Cyclopath is a geowiki: an editable map where anyone can share notes about roads and trails, enter tags about special locations, and fix map problems - like missing trails. Hundreds of Twin Cities cyclists are already doing this, making Cyclopath the most comprehensive and up-to-date bicycle information resource in the world.
Cycloplan is Cyclopath... for planners. We've added tools for traffic planners, engineers, and analysts, so they can analyze bicycle connectivity by creating and processing models. Planners can analyze how users currently are routed around the network, and they can model hypothetical infrastructure to determine how new (or even removed) links affect routing. Cycloplan is also access-controlled, so planners can create and maintain their own private copies of the map. And Cycloplan integrates with third-party GIS tools, making it easy to export and import data to and from the industry-standard Shapefile format, which allows users to edit data in their favorite third-party GIS applications.
The aim of this project is to make Cyclopath available to users on the go and to make use of location and sensing data on mobile devices to improve the map and the user experience. We are currently working on using GPS cycling tracks to improve map data (such as missing streets) and on using location to elicit context-aware user contributions such as landmarks. The Android app is available for download at Google Play.
Cyclopath in Greater MN
On a grant from the Minnesota Department of Transportation, GroupLens is expanding Cyclopath, which is currently limited to the 7-county metro area around Minneapolis and St. Paul, to the entire state of Minnesota. Currently in progress, this project has three main aspects: (a) Merging all the state's road and trail data and connecting it appropriately with the existing metro area data within Cyclopath; (b) Scaling and tuning the route-planner algorithm so that it is able to serve long routes (such as from Rochester to International Falls) in quick time; and (c) Improving the user interface (the Flash client that runs within the browser) to make it easier for new users to get adjusted to and start using and contributing to Cyclopath. The Cyclopath team collaborates chiefly with Greta Alquist from MN/DoT for this project.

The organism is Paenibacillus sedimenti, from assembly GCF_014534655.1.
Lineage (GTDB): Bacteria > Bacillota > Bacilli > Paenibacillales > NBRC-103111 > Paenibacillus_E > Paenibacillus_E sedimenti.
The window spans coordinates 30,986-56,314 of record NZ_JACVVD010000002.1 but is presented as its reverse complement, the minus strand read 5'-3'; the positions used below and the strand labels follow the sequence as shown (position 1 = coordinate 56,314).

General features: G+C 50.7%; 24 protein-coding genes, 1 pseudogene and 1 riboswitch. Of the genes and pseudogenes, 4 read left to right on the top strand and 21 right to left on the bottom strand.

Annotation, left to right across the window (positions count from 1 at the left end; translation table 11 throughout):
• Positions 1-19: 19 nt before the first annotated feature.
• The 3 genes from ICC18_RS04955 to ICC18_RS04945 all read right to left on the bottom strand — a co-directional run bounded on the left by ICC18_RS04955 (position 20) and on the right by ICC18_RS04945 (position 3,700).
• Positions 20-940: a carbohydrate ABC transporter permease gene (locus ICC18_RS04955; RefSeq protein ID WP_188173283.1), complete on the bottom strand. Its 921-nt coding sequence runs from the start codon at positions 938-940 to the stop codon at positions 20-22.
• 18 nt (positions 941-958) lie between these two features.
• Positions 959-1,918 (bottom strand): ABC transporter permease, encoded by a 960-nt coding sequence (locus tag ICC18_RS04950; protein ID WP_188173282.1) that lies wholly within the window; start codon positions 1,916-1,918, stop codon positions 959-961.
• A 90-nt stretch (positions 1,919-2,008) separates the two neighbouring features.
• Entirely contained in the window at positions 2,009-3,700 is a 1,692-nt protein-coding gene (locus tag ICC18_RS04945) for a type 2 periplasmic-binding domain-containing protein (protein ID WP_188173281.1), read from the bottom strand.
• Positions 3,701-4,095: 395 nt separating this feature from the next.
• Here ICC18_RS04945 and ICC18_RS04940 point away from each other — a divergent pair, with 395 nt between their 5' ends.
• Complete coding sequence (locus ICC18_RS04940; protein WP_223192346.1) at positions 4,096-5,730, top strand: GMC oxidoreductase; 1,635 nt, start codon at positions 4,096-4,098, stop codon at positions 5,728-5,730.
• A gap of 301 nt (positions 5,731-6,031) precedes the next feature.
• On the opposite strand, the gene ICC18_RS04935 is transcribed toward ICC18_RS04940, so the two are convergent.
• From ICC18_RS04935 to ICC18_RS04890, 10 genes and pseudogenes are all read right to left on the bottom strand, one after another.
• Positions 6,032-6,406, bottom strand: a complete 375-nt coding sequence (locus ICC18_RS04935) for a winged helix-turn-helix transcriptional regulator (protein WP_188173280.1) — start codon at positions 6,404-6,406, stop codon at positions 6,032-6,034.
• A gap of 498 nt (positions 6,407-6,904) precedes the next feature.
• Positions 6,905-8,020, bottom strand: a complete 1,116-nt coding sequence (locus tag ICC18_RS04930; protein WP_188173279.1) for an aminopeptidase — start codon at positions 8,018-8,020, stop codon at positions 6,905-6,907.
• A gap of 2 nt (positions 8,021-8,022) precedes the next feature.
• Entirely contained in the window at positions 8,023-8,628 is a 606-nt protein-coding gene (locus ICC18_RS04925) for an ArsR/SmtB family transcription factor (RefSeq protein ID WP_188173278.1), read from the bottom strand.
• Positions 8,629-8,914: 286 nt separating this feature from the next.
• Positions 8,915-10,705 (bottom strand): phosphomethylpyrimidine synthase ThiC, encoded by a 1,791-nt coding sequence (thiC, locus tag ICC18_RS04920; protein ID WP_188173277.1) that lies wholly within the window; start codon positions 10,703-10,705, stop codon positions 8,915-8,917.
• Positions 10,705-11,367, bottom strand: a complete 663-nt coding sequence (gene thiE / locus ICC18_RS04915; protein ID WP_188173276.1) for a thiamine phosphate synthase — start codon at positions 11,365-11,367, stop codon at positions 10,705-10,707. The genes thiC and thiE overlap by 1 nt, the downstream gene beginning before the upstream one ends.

We are developing and studying platforms that support citizen science, crowdsourcing, and volunteered geographic information. These projects largely are concerned with processing the submissions of simple geographic data (e.g., GPS locations or photos) by on-location volunteers from mobile devices.
CitizenSense is a platform targeted at groups such as local municipalities or non-profits. It supports a wide array of civic-minded public engagement opportunities by using the sensors in smartphones (e.g., GPS, camera, microphone) to crowdsource location-specific data. Organizations define campaigns, or data collection goals, that anyone with a smartphone can participate in. Technologically, we are still building out the infrastructure to realize our research goals, both in the mobile app, and in the back-end infrastructure. We're interested in a number of research areas within this system, such as motivating participation, mechanisms for ensuring or judging data quality, and understanding campaign organization workflows. As an early trial, we've been collaborating with the Humphrey School of Public Affairs to build a bicycle and pedestrian traffic counting campaign.